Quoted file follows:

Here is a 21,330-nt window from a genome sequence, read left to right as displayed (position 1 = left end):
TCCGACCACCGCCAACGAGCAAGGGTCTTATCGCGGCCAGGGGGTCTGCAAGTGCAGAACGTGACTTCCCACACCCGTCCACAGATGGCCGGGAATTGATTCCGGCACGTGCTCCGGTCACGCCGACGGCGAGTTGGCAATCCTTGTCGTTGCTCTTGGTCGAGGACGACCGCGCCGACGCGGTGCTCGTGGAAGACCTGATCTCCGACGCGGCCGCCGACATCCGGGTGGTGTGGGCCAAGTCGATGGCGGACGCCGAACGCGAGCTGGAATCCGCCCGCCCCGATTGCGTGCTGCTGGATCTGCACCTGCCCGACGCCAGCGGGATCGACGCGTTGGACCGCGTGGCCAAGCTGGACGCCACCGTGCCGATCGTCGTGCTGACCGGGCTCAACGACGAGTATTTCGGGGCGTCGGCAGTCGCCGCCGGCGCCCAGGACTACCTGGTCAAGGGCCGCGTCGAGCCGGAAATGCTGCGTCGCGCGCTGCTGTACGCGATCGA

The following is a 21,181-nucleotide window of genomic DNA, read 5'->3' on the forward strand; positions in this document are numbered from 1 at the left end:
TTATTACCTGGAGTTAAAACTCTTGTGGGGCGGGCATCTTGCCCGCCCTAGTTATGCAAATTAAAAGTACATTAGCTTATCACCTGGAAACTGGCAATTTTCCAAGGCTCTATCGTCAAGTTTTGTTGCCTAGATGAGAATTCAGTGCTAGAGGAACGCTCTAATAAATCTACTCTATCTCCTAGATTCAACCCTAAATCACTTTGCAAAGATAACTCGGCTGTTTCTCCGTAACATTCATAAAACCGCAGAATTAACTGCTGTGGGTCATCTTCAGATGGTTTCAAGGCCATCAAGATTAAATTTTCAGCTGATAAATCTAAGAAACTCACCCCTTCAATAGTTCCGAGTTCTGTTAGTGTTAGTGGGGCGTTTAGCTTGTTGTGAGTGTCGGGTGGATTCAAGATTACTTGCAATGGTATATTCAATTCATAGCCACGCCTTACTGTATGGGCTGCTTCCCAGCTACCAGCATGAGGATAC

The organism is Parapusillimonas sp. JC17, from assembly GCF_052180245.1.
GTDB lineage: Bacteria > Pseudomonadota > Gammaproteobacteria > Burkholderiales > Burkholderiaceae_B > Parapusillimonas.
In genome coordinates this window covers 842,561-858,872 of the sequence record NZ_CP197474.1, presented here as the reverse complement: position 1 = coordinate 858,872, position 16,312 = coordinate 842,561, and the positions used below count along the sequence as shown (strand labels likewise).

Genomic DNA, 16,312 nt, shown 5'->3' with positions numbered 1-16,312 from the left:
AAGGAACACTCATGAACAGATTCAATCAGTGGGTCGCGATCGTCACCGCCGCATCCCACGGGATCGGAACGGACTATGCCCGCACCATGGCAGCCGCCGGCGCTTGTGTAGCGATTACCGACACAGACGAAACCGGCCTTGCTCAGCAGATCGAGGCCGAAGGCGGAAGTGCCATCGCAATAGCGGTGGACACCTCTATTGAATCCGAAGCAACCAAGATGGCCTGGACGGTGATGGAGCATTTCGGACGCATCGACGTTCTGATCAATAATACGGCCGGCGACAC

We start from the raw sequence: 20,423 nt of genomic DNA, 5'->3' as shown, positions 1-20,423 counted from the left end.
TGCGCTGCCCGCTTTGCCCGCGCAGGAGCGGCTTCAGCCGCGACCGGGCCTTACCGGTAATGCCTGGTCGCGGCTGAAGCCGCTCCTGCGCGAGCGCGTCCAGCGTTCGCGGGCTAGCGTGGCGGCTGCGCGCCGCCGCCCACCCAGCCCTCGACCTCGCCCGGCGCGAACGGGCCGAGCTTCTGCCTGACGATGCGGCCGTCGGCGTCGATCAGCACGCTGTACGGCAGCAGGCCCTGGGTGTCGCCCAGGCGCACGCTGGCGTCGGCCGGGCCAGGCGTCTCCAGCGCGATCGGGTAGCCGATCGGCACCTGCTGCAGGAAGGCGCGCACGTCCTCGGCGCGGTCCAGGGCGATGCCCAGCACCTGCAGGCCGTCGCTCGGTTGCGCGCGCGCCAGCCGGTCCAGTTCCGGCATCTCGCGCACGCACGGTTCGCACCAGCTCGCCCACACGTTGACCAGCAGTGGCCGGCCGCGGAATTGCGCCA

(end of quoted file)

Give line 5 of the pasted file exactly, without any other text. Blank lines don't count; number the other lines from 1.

The organism is Parapusillimonas sp. JC17, from assembly GCF_052180245.1.